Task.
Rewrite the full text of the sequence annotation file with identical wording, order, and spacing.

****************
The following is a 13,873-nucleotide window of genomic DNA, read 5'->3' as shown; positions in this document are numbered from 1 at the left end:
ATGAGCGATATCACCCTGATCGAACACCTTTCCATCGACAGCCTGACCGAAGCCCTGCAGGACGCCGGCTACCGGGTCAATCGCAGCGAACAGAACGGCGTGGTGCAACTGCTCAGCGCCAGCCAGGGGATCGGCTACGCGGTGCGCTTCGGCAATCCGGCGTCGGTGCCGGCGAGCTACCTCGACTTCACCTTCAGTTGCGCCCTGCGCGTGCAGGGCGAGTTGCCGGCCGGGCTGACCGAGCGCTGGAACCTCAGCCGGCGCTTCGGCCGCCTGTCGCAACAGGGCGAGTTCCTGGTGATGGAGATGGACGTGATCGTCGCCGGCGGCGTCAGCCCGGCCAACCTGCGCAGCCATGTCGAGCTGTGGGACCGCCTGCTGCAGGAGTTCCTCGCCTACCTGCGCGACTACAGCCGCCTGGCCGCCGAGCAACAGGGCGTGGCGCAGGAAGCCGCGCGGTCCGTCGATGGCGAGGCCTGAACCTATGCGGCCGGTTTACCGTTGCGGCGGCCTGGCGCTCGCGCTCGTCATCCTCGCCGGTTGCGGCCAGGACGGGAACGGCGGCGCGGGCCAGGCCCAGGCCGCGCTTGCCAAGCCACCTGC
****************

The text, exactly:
The following is a 13,873-nucleotide window of genomic DNA, read 5'->3' as shown; positions in this document are numbered from 1 at the left end:
ATGAGCGATATCACCCTGATCGAACACCTTTCCATCGACAGCCTGACCGAAGCCCTGCAGGACGCCGGCTACCGGGTCAATCGCAGCGAACAGAACGGCGTGGTGCAACTGCTCAGCGCCAGCCAGGGGATCGGCTACGCGGTGCGCTTCGGCAATCCGGCGTCGGTGCCGGCGAGCTACCTCGACTTCACCTTCAGTTGCGCCCTGCGCGTGCAGGGCGAGTTGCCGGCCGGGCTGACCGAGCGCTGGAACCTCAGCCGGCGCTTCGGCCGCCTGTCGCAACAGGGCGAGTTCCTGGTGATGGAGATGGACGTGATCGTCGCCGGCGGCGTCAGCCCGGCCAACCTGCGCAGCCATGTCGAGCTGTGGGACCGCCTGCTGCAGGAGTTCCTCGCCTACCTGCGCGACTACAGCCGCCTGGCCGCCGAGCAACAGGGCGTGGCGCAGGAAGCCGCGCGGTCCGTCGATGGCGAGGCCTGAACCTATGCGGCCGGTTTACCGTTGCGGCGGCCTGGCGCTCGCGCTCGTCATCCTCGCCGGTTGCGGCCAGGACGGGAACGGCGGCGCGGGCCAGGCCCAGGCCGCGCTTGCCAAGCCACCTGC